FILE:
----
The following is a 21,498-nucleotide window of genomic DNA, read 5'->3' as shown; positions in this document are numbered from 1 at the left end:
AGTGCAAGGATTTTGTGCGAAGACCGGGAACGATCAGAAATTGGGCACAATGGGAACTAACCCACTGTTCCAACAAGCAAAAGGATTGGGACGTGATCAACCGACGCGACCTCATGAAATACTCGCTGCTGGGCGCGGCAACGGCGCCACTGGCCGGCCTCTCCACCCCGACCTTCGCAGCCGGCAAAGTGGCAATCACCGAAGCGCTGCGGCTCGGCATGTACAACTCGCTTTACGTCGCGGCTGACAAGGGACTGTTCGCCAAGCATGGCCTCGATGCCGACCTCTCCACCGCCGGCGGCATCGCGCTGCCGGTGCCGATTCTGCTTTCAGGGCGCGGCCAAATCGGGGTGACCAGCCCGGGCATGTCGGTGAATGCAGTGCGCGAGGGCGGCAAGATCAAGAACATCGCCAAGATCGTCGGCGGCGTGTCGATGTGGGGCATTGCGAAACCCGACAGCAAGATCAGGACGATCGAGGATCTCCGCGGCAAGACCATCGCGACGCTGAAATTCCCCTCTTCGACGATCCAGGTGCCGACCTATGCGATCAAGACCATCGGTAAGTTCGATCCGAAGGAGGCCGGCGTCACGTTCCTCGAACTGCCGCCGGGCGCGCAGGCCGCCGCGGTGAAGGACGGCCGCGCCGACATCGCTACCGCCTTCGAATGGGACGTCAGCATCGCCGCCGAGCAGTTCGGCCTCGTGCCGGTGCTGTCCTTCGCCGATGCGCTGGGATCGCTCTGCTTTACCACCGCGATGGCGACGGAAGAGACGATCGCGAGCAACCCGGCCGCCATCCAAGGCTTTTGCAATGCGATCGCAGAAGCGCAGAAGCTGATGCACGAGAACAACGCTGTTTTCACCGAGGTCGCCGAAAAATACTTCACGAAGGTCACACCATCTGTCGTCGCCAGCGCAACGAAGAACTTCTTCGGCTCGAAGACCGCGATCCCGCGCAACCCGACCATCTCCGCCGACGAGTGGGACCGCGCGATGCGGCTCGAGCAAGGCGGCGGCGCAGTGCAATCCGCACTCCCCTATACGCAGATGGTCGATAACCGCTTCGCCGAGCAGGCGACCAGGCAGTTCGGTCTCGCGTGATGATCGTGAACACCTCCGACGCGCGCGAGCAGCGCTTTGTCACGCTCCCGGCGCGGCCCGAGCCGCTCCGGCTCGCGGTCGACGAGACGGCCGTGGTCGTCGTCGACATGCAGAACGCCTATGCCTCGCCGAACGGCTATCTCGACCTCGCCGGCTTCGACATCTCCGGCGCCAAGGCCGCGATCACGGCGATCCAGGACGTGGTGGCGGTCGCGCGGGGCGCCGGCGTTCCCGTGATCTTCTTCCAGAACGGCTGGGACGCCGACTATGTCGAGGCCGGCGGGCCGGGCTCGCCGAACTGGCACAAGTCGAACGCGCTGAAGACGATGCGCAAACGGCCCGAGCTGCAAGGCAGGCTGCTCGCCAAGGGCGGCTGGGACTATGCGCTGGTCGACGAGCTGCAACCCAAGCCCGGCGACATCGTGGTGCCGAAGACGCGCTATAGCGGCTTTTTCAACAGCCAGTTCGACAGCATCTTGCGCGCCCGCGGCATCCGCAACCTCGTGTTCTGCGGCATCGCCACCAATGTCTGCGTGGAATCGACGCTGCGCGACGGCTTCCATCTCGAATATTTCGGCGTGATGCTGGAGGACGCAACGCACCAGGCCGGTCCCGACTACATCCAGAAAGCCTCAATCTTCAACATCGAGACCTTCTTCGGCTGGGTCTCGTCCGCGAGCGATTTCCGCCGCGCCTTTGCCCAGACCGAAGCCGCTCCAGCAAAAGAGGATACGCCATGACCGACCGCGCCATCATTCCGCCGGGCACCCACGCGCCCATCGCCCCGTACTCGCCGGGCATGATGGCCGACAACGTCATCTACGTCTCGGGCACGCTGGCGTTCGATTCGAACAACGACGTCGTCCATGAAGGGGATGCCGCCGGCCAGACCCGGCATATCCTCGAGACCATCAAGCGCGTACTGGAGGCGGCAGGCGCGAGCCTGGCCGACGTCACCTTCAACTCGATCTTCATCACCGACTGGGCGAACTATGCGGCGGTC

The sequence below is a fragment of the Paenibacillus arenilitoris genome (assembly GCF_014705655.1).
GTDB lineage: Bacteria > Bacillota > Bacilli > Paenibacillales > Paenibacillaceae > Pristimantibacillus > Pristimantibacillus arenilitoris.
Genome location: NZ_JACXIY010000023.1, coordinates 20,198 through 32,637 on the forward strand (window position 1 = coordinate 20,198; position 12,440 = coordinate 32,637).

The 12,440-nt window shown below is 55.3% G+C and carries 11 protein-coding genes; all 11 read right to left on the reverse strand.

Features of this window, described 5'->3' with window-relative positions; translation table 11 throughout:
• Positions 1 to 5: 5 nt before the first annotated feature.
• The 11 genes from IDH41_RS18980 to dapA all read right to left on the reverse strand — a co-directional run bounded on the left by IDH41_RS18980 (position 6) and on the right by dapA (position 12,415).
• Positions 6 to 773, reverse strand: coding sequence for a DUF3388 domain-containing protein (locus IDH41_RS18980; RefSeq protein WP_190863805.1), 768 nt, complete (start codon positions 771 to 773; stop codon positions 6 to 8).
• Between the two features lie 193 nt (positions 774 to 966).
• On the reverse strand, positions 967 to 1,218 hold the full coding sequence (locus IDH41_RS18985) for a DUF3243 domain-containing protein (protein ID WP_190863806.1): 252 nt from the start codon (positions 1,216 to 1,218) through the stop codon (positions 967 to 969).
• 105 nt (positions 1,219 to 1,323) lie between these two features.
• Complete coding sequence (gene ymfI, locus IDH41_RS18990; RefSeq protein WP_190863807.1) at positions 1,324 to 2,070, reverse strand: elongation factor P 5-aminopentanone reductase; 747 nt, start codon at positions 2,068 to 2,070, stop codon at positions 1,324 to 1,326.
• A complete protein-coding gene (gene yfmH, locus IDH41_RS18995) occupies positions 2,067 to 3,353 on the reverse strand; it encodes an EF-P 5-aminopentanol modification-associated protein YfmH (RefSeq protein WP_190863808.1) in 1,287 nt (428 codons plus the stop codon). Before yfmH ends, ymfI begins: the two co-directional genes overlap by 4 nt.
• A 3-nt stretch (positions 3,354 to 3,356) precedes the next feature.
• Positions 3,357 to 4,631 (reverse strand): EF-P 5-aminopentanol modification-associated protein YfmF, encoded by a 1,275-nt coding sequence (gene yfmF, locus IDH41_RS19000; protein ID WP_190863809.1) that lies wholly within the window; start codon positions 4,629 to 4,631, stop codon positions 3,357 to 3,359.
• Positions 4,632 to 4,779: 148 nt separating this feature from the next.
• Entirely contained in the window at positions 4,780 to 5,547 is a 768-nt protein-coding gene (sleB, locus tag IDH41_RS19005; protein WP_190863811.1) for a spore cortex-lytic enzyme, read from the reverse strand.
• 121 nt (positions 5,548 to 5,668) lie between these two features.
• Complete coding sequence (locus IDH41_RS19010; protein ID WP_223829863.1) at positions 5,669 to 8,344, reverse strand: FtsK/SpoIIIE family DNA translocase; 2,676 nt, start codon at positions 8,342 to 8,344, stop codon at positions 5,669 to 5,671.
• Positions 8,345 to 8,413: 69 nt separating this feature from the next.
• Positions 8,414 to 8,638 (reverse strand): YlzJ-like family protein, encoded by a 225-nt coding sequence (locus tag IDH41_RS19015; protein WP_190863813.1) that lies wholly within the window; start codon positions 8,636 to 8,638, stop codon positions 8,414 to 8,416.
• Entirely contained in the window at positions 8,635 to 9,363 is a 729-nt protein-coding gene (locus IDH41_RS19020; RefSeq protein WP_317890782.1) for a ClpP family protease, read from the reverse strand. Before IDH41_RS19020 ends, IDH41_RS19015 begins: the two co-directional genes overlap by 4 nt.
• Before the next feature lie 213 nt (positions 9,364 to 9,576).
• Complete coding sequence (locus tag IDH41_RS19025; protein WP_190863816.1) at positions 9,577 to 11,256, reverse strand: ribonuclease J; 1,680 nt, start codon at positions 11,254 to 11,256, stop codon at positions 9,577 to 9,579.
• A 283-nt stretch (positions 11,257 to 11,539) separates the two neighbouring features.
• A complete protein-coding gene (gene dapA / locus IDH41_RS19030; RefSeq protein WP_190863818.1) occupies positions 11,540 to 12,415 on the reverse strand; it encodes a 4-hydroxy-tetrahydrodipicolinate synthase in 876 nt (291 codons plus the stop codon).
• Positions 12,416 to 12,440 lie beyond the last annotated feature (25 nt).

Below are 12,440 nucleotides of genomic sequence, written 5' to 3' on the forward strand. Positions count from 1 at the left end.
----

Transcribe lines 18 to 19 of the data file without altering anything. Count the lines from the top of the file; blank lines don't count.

• Positions 4,632 to 4,779: 148 nt separating this feature from the next.
• Entirely contained in the window at positions 4,780 to 5,547 is a 768-nt protein-coding gene (sleB, locus tag IDH41_RS19005; protein WP_190863811.1) for a spore cortex-lytic enzyme, read from the reverse strand.